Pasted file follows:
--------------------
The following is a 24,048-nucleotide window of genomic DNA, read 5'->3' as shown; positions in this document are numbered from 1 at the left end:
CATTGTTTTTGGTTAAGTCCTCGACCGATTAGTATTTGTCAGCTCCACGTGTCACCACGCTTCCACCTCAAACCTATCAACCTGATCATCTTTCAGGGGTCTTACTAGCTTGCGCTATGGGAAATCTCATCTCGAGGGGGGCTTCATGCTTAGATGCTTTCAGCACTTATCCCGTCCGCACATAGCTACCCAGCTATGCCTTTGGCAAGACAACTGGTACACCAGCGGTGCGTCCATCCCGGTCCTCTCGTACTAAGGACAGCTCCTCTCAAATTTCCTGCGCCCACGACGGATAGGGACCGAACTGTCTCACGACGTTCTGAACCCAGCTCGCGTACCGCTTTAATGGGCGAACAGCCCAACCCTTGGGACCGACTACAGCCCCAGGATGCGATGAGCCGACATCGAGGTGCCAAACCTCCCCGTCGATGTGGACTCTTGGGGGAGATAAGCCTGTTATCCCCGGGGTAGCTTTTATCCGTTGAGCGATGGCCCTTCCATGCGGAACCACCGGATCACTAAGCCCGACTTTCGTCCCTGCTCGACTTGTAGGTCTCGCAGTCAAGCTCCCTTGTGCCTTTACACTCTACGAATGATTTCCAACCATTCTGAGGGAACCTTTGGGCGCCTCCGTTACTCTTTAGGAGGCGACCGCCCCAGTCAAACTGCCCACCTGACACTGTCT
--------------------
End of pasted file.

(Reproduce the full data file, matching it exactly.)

The following is a 24,048-nucleotide window of genomic DNA, read 5'->3' as shown; positions in this document are numbered from 1 at the left end:
CATTGTTTTTGGTTAAGTCCTCGACCGATTAGTATTTGTCAGCTCCACGTGTCACCACGCTTCCACCTCAAACCTATCAACCTGATCATCTTTCAGGGGTCTTACTAGCTTGCGCTATGGGAAATCTCATCTCGAGGGGGGCTTCATGCTTAGATGCTTTCAGCACTTATCCCGTCCGCACATAGCTACCCAGCTATGCCTTTGGCAAGACAACTGGTACACCAGCGGTGCGTCCATCCCGGTCCTCTCGTACTAAGGACAGCTCCTCTCAAATTTCCTGCGCCCACGACGGATAGGGACCGAACTGTCTCACGACGTTCTGAACCCAGCTCGCGTACCGCTTTAATGGGCGAACAGCCCAACCCTTGGGACCGACTACAGCCCCAGGATGCGATGAGCCGACATCGAGGTGCCAAACCTCCCCGTCGATGTGGACTCTTGGGGGAGATAAGCCTGTTATCCCCGGGGTAGCTTTTATCCGTTGAGCGATGGCCCTTCCATGCGGAACCACCGGATCACTAAGCCCGACTTTCGTCCCTGCTCGACTTGTAGGTCTCGCAGTCAAGCTCCCTTGTGCCTTTACACTCTACGAATGATTTCCAACCATTCTGAGGGAACCTTTGGGCGCCTCCGTTACTCTTTAGGAGGCGACCGCCCCAGTCAAACTGCCCACCTGACACTGTCT